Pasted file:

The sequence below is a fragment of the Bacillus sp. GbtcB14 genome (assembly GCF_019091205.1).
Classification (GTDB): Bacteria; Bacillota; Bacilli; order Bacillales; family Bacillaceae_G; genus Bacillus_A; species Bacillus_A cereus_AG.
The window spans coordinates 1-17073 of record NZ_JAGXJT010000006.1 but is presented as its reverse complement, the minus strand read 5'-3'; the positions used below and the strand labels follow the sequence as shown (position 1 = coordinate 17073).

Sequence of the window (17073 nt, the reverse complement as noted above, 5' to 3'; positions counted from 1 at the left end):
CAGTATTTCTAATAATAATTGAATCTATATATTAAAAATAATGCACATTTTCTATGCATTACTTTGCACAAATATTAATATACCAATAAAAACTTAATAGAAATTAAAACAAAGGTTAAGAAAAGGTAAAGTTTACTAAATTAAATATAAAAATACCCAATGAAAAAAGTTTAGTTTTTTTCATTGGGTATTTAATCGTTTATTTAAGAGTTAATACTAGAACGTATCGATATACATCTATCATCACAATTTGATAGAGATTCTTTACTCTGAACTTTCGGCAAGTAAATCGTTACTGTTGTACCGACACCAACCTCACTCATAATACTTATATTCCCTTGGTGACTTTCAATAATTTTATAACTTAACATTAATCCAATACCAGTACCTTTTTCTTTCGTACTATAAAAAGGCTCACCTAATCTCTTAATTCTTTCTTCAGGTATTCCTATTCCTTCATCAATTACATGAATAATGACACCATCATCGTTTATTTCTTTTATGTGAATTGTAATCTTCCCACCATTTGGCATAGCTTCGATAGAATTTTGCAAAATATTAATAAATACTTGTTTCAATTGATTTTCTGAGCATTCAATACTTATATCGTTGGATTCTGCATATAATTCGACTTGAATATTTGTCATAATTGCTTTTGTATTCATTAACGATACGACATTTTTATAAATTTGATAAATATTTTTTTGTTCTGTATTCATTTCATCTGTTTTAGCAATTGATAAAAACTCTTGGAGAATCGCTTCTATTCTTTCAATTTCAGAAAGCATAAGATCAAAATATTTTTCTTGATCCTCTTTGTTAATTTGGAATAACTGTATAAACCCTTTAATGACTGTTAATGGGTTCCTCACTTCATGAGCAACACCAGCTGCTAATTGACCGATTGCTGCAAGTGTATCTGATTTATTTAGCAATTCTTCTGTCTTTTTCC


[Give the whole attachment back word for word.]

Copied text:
The sequence below is a fragment of the Bacillus sp. GbtcB14 genome (assembly GCF_019091205.1).
Classification (GTDB): Bacteria; Bacillota; Bacilli; order Bacillales; family Bacillaceae_G; genus Bacillus_A; species Bacillus_A cereus_AG.
The window spans coordinates 1-17073 of record NZ_JAGXJT010000006.1 but is presented as its reverse complement, the minus strand read 5'-3'; the positions used below and the strand labels follow the sequence as shown (position 1 = coordinate 17073).

Sequence of the window (17073 nt, the reverse complement as noted above, 5' to 3'; positions counted from 1 at the left end):
CAGTATTTCTAATAATAATTGAATCTATATATTAAAAATAATGCACATTTTCTATGCATTACTTTGCACAAATATTAATATACCAATAAAAACTTAATAGAAATTAAAACAAAGGTTAAGAAAAGGTAAAGTTTACTAAATTAAATATAAAAATACCCAATGAAAAAAGTTTAGTTTTTTTCATTGGGTATTTAATCGTTTATTTAAGAGTTAATACTAGAACGTATCGATATACATCTATCATCACAATTTGATAGAGATTCTTTACTCTGAACTTTCGGCAAGTAAATCGTTACTGTTGTACCGACACCAACCTCACTCATAATACTTATATTCCCTTGGTGACTTTCAATAATTTTATAACTTAACATTAATCCAATACCAGTACCTTTTTCTTTCGTACTATAAAAAGGCTCACCTAATCTCTTAATTCTTTCTTCAGGTATTCCTATTCCTTCATCAATTACATGAATAATGACACCATCATCGTTTATTTCTTTTATGTGAATTGTAATCTTCCCACCATTTGGCATAGCTTCGATAGAATTTTGCAAAATATTAATAAATACTTGTTTCAATTGATTTTCTGAGCATTCAATACTTATATCGTTGGATTCTGCATATAATTCGACTTGAATATTTGTCATAATTGCTTTTGTATTCATTAACGATACGACATTTTTATAAATTTGATAAATATTTTTTTGTTCTGTATTCATTTCATCTGTTTTAGCAATTGATAAAAACTCTTGGAGAATCGCTTCTATTCTTTCAATTTCAGAAAGCATAAGATCAAAATATTTTTCTTGATCCTCTTTGTTAATTTGGAATAACTGTATAAACCCTTTAATGACTGTTAATGGGTTCCTCACTTCATGAGCAACACCAGCTGCTAATTGACCGATTGCTGCAAGTGTATCTGATTTATTTAGCAATTCTTCTGTCTTTTTCC